We know an increasing number of countries are adopting data privacy regulations like GDPR or data civil rights. But we also see a vast expansion across all industries and jurisdictions of technology like cloud storage and intelligent automation that are challenging data protection officers’ and controllers’ implementation of these new privacy acts.

Does new technology preclude our ability to meet local regulatory requirements?

The answer is twofold. Both the regulations and the tech advancements seek to protect and control data, yet the regulations contradict the modern technology architecture that makes cross-border and cross-jurisdiction business easier than before. The concept of a sovereign country is by definition the opposite of a distributed ledger in blockchain.

The agility of bitcoin or the very introduction of cryptocurrency, for example, whirls us into the clouds, literally. This intelligent automation enhances the processing, control and storage of data, but does it meet regulation requirements? Both regulation and tech build-out must be considered in tandem.

The nimbleness of automation and access to global data challenges local jurisdictional requirements. While tech advancements are inevitable and hurtling through virtually all industries, the market approach varies from company to company. Adoption is based on the maturity of companies, budgetary limits and diverse implementation of privacy rules globally.

The technology seems to be moving faster than the regulators.

In the US, more states are responding to their constituents’ demands for more substantial privacy rights, hence some advocates are reaching for digital civil liberties. In California for example, the state’s first law protecting online privacy is taking effect in January, which will likely cause a ripple of similar legislation across the nation. In Europe, states are working to simplify and demystify the interpretations and reporting requirements of GDPR.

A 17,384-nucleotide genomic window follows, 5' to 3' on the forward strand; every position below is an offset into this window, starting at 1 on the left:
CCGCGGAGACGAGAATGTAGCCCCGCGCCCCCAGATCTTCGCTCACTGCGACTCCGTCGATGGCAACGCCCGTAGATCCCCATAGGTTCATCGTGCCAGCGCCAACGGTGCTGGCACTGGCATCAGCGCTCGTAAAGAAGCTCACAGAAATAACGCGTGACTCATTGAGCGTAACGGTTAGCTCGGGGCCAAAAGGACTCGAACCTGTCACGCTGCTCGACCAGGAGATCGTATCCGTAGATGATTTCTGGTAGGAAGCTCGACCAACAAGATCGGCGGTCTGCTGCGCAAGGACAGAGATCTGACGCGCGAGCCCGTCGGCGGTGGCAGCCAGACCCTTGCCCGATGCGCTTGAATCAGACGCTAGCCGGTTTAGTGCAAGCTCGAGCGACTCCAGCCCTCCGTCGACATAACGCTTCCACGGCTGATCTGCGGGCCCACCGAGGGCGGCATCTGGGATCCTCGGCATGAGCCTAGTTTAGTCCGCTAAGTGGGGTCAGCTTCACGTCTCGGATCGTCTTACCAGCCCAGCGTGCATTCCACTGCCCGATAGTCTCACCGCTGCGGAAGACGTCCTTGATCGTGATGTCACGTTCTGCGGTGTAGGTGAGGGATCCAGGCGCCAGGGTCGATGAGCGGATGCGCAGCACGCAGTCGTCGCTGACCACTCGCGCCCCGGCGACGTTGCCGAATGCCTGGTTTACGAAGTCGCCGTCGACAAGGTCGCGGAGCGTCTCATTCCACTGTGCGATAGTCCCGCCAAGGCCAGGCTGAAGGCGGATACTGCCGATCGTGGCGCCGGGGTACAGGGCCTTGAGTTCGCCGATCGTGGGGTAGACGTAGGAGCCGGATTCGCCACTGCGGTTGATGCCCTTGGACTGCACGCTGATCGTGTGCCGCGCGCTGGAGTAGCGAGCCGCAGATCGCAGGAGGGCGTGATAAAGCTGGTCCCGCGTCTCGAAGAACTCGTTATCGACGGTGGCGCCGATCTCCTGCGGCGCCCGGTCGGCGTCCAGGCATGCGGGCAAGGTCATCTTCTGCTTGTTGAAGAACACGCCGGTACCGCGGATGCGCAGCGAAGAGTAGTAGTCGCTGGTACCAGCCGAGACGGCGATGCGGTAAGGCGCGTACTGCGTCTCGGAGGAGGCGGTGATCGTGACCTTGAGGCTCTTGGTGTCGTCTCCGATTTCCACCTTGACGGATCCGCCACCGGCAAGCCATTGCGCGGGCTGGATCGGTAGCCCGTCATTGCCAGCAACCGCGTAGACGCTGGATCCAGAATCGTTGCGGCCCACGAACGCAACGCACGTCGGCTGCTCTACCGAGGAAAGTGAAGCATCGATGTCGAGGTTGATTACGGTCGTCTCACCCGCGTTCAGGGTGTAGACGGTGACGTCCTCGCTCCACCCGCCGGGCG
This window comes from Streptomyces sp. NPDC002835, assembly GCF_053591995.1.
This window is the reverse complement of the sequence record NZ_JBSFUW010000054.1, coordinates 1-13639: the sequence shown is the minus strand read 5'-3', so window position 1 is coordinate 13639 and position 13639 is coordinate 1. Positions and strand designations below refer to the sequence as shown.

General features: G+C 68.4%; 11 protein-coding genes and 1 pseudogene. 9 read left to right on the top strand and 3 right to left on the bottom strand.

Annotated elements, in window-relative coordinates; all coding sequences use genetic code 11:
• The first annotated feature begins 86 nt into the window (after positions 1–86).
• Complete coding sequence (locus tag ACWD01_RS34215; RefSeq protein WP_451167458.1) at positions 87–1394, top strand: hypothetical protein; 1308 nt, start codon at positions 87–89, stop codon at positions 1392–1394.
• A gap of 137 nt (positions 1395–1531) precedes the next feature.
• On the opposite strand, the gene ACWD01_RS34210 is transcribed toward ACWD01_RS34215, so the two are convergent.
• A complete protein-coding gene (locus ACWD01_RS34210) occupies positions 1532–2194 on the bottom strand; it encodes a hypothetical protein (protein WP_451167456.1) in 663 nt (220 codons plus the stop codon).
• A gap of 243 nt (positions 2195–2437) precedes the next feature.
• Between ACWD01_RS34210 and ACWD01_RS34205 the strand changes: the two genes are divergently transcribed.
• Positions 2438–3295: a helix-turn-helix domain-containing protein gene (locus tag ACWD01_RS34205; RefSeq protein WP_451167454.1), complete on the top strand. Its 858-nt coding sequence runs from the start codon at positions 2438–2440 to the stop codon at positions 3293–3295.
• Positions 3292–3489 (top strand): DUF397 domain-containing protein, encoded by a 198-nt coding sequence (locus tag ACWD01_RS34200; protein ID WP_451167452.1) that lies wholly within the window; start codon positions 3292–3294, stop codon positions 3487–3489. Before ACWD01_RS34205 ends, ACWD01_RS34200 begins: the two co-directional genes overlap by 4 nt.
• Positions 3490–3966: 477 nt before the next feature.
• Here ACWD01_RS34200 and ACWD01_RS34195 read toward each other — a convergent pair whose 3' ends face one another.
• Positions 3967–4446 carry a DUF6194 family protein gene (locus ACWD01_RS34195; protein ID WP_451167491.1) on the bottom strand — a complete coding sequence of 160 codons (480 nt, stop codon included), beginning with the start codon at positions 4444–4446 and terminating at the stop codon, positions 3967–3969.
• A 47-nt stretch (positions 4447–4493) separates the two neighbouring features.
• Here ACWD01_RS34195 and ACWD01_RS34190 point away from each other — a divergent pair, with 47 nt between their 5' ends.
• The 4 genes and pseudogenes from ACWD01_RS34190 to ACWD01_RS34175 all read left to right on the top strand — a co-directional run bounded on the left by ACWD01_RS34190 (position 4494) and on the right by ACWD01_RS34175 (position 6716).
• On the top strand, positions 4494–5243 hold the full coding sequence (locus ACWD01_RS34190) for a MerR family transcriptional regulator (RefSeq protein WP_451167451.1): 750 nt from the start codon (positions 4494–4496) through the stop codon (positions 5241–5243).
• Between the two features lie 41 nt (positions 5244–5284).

With blockchain, the cloud, AI and IA becoming common nomenclature, how do these technologies conform to security requirements? Do they contradict one another or define each other? Can they really morph?

Global B2B businesses are answering these questions and defining technology architecture that both protects and is evolving. As fund services providers, for example, we think a minimal, viable product is the answer. Uniting/merging cloud and blockchain with client-centric software begins to tackle these complex questions. Our strategy is the recognition of finite details of localized data privacy requirements coupled with an investment in careers and advancements in technology.

This accelerates the marriage between security regulation and tech advancement, irrespective of where the client is in the world or what the local regulatory requirements may be. Acknowledging nuances of local and global data privacy requirements while investing in the discernment of new technology helps accelerate the marriage between privacy protection and advancement.

Personal data and globalization have always been in play, but access to the internet has accentuated the need for management and security. The pros and cons exist for both enhanced privacy law and enhanced tech, but these can only be balanced with local understanding and a focus on the future.